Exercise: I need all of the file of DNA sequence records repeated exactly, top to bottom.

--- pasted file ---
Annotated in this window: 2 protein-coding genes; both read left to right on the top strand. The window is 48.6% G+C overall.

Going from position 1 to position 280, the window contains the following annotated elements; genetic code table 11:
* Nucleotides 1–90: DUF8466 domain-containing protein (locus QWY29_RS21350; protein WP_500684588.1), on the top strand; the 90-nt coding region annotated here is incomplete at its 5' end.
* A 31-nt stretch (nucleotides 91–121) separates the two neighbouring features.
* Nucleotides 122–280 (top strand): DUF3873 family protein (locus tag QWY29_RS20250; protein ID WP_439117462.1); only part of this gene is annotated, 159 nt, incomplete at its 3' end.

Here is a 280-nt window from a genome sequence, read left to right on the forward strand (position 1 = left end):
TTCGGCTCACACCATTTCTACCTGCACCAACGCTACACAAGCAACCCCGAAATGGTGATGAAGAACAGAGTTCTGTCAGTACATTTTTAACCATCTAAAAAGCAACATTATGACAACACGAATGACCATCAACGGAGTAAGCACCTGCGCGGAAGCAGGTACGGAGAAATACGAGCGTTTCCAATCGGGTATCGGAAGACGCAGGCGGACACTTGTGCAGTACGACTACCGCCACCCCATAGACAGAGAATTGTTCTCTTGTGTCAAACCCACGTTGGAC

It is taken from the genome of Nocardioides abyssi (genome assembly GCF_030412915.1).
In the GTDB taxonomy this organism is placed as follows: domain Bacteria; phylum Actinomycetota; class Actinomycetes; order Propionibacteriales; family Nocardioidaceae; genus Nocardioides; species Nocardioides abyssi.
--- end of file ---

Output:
Annotated in this window: 2 protein-coding genes; both read left to right on the top strand. The window is 48.6% G+C overall.

Going from position 1 to position 280, the window contains the following annotated elements; genetic code table 11:
* Nucleotides 1–90: DUF8466 domain-containing protein (locus QWY29_RS21350; protein WP_500684588.1), on the top strand; the 90-nt coding region annotated here is incomplete at its 5' end.
* A 31-nt stretch (nucleotides 91–121) separates the two neighbouring features.
* Nucleotides 122–280 (top strand): DUF3873 family protein (locus tag QWY29_RS20250; protein ID WP_439117462.1); only part of this gene is annotated, 159 nt, incomplete at its 3' end.

Here is a 280-nt window from a genome sequence, read left to right on the forward strand (position 1 = left end):
TTCGGCTCACACCATTTCTACCTGCACCAACGCTACACAAGCAACCCCGAAATGGTGATGAAGAACAGAGTTCTGTCAGTACATTTTTAACCATCTAAAAAGCAACATTATGACAACACGAATGACCATCAACGGAGTAAGCACCTGCGCGGAAGCAGGTACGGAGAAATACGAGCGTTTCCAATCGGGTATCGGAAGACGCAGGCGGACACTTGTGCAGTACGACTACCGCCACCCCATAGACAGAGAATTGTTCTCTTGTGTCAAACCCACGTTGGAC

It is taken from the genome of Nocardioides abyssi (genome assembly GCF_030412915.1).
In the GTDB taxonomy this organism is placed as follows: domain Bacteria; phylum Actinomycetota; class Actinomycetes; order Propionibacteriales; family Nocardioidaceae; genus Nocardioides; species Nocardioides abyssi.